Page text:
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Intentional UV Tanning

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Any change in skin color after UV exposure is a sign of injury, not health. Learn more.

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Intentional UV tanning means exposing your skin to ultraviolet (UV) rays for the purpose of making your skin darker. When the UV rays come from the sun, this behavior is called outdoor tanning. When the UV rays come from a tanning bed, booth, or sunlamp, it is called indoor tanning. Any change in skin color after UV exposure (whether it is a tan or a burn) is a sign of injury, not health. UV rays from the sun and indoor tanning devices can damage the skin. In response to that damage, the skin makes more melanin, the pigment that gives skin its color, causing it to darken.

Intentional UV tanning does not include the use of cosmetic products such as sunless tanners and bronzers that are designed to make a person look tanned without going out in the sun or using artificial sources of UV rays.

Dangers of Tanning

Too much exposure to UV rays can cause skin cancers including melanoma (the deadliest type of skin cancer), basal cell carcinoma, and squamous cell carcinoma. UV exposure also can cause cataracts and cancers of the eye (ocular melanoma). Every time you tan, you increase your risk of getting skin cancer.

Tanning Is Not a Safe Way to Get Vitamin D

Although it is important to get enough vitamin D, the safest way to do so is through what you eat. Tanning harms your skin, and the amount of UV exposure you need to get enough vitamin D is hard to measure because it is different for every person and also varies with the weather, latitude, altitude, and more.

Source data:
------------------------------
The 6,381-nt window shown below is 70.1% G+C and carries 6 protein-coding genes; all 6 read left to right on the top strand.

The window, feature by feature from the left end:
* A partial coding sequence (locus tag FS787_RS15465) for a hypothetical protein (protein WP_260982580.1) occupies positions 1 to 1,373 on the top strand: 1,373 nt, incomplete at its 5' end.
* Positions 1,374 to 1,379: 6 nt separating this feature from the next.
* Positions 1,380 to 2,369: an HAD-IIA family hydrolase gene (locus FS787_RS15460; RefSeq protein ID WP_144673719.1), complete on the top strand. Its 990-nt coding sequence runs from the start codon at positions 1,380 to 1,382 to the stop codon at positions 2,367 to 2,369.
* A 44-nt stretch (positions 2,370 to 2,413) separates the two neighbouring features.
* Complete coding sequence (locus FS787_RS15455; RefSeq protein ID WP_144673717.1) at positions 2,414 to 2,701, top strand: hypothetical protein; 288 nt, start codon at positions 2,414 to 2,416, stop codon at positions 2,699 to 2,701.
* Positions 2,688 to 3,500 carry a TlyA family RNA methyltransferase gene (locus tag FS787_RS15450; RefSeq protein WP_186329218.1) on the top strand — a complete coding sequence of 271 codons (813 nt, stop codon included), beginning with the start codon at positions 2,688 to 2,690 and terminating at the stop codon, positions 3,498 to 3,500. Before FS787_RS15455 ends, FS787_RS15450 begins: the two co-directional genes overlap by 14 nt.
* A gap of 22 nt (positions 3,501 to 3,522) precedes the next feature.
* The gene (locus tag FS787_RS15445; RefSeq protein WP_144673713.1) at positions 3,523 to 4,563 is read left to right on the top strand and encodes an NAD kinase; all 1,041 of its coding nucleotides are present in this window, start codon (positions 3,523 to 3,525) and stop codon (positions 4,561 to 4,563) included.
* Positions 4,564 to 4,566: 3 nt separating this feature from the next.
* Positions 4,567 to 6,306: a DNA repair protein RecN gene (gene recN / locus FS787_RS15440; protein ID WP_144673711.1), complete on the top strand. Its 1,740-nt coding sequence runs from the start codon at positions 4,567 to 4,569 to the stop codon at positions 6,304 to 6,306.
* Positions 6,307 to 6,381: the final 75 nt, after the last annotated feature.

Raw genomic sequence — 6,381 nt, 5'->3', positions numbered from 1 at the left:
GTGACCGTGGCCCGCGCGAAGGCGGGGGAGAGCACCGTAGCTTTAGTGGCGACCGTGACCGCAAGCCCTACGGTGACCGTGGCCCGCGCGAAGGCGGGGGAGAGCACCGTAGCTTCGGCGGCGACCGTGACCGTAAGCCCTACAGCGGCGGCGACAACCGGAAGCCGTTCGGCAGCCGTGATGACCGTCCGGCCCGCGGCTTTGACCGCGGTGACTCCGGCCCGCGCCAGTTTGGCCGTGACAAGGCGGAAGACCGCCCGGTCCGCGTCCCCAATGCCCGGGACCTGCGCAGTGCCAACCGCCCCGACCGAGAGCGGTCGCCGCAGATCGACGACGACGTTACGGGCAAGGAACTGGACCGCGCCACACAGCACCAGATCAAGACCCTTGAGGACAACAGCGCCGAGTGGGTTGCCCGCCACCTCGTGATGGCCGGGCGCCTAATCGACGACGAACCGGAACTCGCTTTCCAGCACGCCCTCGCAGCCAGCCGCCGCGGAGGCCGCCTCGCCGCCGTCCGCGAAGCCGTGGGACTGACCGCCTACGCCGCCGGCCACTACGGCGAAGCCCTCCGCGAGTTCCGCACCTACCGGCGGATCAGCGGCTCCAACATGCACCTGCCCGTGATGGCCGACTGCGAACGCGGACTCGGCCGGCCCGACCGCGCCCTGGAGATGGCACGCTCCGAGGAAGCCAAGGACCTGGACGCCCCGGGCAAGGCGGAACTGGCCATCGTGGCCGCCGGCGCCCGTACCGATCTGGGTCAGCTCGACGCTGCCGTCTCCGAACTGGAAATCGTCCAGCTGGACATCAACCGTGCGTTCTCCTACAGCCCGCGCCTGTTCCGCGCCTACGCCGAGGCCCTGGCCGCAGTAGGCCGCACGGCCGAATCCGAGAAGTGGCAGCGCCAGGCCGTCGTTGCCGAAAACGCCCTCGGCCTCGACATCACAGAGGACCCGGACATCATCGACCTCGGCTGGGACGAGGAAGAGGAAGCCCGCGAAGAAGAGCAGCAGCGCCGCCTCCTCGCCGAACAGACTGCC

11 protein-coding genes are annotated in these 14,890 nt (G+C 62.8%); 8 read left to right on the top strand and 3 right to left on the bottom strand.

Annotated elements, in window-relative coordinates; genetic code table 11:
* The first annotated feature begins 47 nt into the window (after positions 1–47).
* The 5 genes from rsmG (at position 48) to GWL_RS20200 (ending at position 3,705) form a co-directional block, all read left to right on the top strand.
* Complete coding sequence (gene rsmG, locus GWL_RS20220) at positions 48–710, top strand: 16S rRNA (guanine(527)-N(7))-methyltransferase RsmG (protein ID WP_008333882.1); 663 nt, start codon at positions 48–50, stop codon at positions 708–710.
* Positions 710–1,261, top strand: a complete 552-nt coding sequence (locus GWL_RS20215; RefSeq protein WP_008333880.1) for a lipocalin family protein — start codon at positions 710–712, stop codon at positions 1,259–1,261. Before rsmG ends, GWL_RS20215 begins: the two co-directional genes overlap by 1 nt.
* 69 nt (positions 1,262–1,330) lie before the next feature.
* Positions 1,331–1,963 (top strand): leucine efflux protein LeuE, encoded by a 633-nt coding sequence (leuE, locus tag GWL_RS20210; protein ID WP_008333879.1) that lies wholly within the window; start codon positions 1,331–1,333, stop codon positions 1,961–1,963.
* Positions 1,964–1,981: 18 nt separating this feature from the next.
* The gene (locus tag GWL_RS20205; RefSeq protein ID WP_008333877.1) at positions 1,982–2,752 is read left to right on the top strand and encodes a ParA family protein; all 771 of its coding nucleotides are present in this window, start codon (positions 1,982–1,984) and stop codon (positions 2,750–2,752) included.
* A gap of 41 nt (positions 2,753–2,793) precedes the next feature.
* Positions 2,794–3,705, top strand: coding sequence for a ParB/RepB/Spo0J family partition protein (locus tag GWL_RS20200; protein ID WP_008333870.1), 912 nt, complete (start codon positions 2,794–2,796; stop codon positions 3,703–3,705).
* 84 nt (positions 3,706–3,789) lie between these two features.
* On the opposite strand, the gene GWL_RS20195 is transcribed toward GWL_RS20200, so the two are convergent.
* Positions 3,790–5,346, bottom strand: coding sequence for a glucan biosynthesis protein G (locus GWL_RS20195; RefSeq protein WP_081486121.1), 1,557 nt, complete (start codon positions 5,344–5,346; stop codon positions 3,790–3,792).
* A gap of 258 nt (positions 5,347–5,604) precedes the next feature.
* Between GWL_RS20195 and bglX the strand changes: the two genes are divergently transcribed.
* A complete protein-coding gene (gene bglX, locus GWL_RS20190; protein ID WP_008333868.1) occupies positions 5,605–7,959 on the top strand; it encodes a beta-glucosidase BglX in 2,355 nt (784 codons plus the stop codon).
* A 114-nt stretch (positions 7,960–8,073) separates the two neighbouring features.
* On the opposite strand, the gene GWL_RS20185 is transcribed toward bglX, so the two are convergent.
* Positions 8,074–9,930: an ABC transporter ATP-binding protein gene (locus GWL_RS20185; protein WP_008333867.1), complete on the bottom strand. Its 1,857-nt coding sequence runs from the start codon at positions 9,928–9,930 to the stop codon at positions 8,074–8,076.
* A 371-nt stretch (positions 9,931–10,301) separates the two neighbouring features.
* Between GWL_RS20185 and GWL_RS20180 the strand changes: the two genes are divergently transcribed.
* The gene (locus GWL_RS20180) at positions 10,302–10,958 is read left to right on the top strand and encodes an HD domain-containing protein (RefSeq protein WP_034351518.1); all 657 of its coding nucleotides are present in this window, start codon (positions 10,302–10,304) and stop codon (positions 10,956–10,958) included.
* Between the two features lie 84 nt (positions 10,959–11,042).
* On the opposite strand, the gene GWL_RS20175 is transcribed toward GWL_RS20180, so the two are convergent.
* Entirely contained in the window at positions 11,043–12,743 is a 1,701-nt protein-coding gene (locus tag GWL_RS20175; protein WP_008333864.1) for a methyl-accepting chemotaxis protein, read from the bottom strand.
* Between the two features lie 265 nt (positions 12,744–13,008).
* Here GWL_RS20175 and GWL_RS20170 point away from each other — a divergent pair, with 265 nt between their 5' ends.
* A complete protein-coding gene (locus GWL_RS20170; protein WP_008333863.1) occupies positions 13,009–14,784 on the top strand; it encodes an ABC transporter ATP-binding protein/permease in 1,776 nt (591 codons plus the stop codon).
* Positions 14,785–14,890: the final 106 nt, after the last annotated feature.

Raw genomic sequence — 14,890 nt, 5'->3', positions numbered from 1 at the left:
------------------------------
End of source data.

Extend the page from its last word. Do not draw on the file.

Sun Safety

You can spend time outdoors without increasing your risk for skin cancer by following these sun safety tips

  • Stay in the shade, especially during late morning through mid-afternoon.
  • Wear a wide-brimmed hat, sunglasses, and protective clothing.
  • Use broad spectrum sunscreen with a sun protection factor (SPF) of 15 or higher.

Research

Outdoor Tanning

Recent research found that nearly 10% of adults in the United States tanned outdoors frequently. Frequent outdoor tanning was more prevalent among women (11%), non-Hispanic white people (12%), those between 18 and 29 years of age (14%), those who had not graduated from high school (13%), and residents of the northeast United States (13%).

Indoor Tanning

Earlier research found that indoor tanning is decreasing in the United States, but nearly 10 million adults still tan each year. The percentage of adults who tan indoors went down from about 6% in 2010 to about 4% in 2013. Newer research found that the percentage of high school students in the United States who tan indoors fell from nearly 16% in 2009 to about 7% in 2015.

Photo of a tanning bed.

Indoor Tanning Is Not Safe

Using a tanning bed, booth, or sunlamp to get tan is called indoor tanning. Exposure to ultraviolet (UV) rays while indoor tanning can cause skin cancers including melanoma (the deadliest type of skin cancer), basal cell carcinoma, and squamous cell carcinoma.

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Policies and Practices for Cancer Prevention: Indoor Tanning Among Minors

This report explains that public health community plays an important role in educating young people about protecting themselves from the harms of indoor tanning.

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